The rest of the what Torstar owns....newspapers, several media properties (Torstar paid $190 million for their investment in Vertical Scope only 4 years ago and own 15% of Blue Ant Media etc) are worth considerable more than zero.

Fairfax shareholders (and Torstar shareholders but who cares about them) should be outraged....but all we have here is largely silence from Fairfax shareholders....

I agree with Sanjeev on this one.....good for Paul Rivett....but this should not be allowed to happen....

As for the tax loss carryforwards this sale will create for Fairfax....these are only of value if you have investment gains to offset them which is not something that has been in abundance at Fairfax recently.

BP6


Bearprowler,

If this is truly a sweetheart deal, should we not expect to see additional suitors appear on the market?  I understand your concerns about the fact that Torstar is being bought at far below book -- and in fact as you said, below cash.  But, if it's an obvious steal, we should expect other offers, right?

I expect no other offer because Torstar appears fundamentally broken.  Newspapers are a dying industry and Torstar is competing in a market that is shared with the Toronto Sun, the Globe and Mail and the National Post.  The only worse newspaper market in Canada is Montreal!  So are Torstar shareholders getting screwed?  I guess there's a couple of ways to try to measure that:

1) Discount the cash from operations - when you look back 3 or 4 years, it seems pretty evident that Torstar has generated essentially no cash from operations, and that's ignoring the need for maintenance capex.  From a basic discounted cash flow sniff-test, how much cash from operations would Torstar need to be worth $100m?  Maybe they'd need about $15m cash from ops (maybe even $20m), understanding that maintenance capex is unavoidable?  Is there any reasonable prospect of getting that kind of cash from ops?  The trend has been really unfavourable, and were it not for a cash infusion from the federal government, would Torstar still even be in business?  I am having trouble seeing any prospect that a future owner could extract annual cashflows from Torstar, but hey, maybe they have some excellent management plan that will turn things around?  From a discounted cashflow perspective, it looks roughly like a zero.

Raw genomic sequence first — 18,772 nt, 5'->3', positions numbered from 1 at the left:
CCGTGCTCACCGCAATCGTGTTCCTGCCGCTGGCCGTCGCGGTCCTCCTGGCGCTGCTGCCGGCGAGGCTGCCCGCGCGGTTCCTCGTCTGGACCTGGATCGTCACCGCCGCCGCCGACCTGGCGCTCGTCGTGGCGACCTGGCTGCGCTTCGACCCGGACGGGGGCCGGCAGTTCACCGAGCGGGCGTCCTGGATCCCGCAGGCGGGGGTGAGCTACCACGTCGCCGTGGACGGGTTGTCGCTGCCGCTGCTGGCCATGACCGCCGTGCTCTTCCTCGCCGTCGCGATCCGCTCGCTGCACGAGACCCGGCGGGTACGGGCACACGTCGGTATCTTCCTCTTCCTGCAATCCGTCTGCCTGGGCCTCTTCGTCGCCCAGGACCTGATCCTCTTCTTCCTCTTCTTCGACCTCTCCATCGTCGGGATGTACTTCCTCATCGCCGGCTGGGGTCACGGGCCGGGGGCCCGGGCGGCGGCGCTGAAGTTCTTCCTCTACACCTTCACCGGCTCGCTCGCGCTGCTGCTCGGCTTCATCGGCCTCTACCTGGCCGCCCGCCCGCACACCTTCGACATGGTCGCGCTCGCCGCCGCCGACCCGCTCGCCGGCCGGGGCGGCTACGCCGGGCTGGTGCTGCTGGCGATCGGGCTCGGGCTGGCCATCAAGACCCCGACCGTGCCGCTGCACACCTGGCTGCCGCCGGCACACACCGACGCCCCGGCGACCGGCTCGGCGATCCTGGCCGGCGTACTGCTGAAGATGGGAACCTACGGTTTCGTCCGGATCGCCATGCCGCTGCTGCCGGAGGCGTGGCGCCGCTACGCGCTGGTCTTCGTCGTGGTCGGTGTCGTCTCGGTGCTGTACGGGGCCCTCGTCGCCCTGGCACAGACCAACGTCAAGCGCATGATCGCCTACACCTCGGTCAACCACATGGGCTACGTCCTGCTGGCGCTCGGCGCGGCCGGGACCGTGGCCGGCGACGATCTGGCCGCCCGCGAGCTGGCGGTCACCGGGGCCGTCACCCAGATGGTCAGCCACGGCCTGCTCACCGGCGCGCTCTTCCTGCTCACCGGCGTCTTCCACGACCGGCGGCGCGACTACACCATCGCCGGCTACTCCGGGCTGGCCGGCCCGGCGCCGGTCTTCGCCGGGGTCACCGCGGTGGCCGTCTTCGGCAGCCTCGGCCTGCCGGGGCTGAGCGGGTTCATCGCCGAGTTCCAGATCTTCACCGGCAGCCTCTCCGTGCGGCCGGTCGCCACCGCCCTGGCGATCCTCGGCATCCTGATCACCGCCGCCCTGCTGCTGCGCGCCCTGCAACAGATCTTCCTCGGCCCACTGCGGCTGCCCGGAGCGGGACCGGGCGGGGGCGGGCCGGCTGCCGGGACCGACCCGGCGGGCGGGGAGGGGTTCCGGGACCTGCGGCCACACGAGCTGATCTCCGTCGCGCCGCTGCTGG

2) Sum of the parts - your point about selling Torstar for less than its cash is spot on.  But, is it feasible for a management team to sell the assets, settle the debts and walk away with more than $52m?  Most of the assets appear to be worth nothing.  If you were to shut down Torstar, under Ontario law you would be on the hook for severance costs of probably 6 months to a year of pay for each of Torstar's hundreds of employees.  My guess is that alone would eat down that cash balance to below the $52m purchase price, and then the employees would go to court to try to have the rest of that cash seized to satisfy the pension plan deficit.  If you liquidate, it's likely a zero, or close to it.


Torstar is a stinker and has been for a long time.  The other one on FFH's books that is also likely a stinker is Toys R Us, but we don't ever see enough disclosure to know for sure.  FFH bought Toys with the notion that the real estate alone was enough to underpin the purchase price, but I am guessing that Toys is losing money from an accounting perspective and I question whether it too is cash flow positive.  And once again, to extract any value out of Toys, FFH has to either find a greater fool, make it profitable enough to pay divvies to FFH, or liquidate it.  And, just like Torstar, it's really tough to liquidate Toys and extract much value from the assets.

The first best option would have been to have never bought crappy assets like these in the first place.  The second best option is to recognize your mistake, try to salvage whatever value you can and move on.

Perversely, I don't view this development as a bad thing.


SJ

petec

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Re: Fairfax 2020
« Reply #345 on: May 27, 2020, 07:26:53 AM »
A few things that jump out at me.

1) We do not have the evidence to justify the claim that Rivett has "come out of retirement". A company he jointly controls has made an acquisition. Perhaps he will be heavily involved in the management of this acquisition, or perhaps he will be no more heavily involved than he is at (say) Fairfax, where I believe he remains on more than one board.